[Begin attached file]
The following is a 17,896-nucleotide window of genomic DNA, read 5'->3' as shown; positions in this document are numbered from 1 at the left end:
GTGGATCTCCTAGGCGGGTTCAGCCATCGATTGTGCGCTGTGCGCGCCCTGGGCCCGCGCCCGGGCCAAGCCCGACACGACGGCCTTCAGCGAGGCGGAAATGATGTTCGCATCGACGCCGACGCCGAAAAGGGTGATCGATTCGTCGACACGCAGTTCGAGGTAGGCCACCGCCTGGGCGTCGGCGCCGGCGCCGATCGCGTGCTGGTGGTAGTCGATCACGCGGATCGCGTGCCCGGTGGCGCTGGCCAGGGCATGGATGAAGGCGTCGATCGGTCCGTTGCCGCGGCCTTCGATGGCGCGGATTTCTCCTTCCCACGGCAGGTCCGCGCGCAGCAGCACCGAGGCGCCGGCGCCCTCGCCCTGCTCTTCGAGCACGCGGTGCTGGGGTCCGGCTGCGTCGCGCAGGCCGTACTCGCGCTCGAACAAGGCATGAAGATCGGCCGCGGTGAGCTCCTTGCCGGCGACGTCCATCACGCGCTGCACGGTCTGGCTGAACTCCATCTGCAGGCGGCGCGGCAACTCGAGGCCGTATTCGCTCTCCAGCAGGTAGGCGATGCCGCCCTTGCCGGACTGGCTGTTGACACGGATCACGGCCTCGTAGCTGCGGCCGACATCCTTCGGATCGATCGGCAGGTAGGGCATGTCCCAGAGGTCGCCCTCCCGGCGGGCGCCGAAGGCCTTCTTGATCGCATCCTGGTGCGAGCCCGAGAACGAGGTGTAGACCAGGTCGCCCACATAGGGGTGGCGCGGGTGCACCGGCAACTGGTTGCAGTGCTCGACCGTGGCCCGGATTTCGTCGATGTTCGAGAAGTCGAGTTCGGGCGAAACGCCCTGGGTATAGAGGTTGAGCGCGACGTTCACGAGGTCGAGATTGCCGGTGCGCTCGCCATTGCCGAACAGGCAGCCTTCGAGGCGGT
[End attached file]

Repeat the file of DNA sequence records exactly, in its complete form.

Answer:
The following is a 17,896-nucleotide window of genomic DNA, read 5'->3' as shown; positions in this document are numbered from 1 at the left end:
GTGGATCTCCTAGGCGGGTTCAGCCATCGATTGTGCGCTGTGCGCGCCCTGGGCCCGCGCCCGGGCCAAGCCCGACACGACGGCCTTCAGCGAGGCGGAAATGATGTTCGCATCGACGCCGACGCCGAAAAGGGTGATCGATTCGTCGACACGCAGTTCGAGGTAGGCCACCGCCTGGGCGTCGGCGCCGGCGCCGATCGCGTGCTGGTGGTAGTCGATCACGCGGATCGCGTGCCCGGTGGCGCTGGCCAGGGCATGGATGAAGGCGTCGATCGGTCCGTTGCCGCGGCCTTCGATGGCGCGGATTTCTCCTTCCCACGGCAGGTCCGCGCGCAGCAGCACCGAGGCGCCGGCGCCCTCGCCCTGCTCTTCGAGCACGCGGTGCTGGGGTCCGGCTGCGTCGCGCAGGCCGTACTCGCGCTCGAACAAGGCATGAAGATCGGCCGCGGTGAGCTCCTTGCCGGCGACGTCCATCACGCGCTGCACGGTCTGGCTGAACTCCATCTGCAGGCGGCGCGGCAACTCGAGGCCGTATTCGCTCTCCAGCAGGTAGGCGATGCCGCCCTTGCCGGACTGGCTGTTGACACGGATCACGGCCTCGTAGCTGCGGCCGACATCCTTCGGATCGATCGGCAGGTAGGGCATGTCCCAGAGGTCGCCCTCCCGGCGGGCGCCGAAGGCCTTCTTGATCGCATCCTGGTGCGAGCCCGAGAACGAGGTGTAGACCAGGTCGCCCACATAGGGGTGGCGCGGGTGCACCGGCAACTGGTTGCAGTGCTCGACCGTGGCCCGGATTTCGTCGATGTTCGAGAAGTCGAGTTCGGGCGAAACGCCCTGGGTATAGAGGTTGAGCGCGACGTTCACGAGGTCGAGATTGCCGGTGCGCTCGCCATTGCCGAACAGGCAGCCTTCGAGGCGGT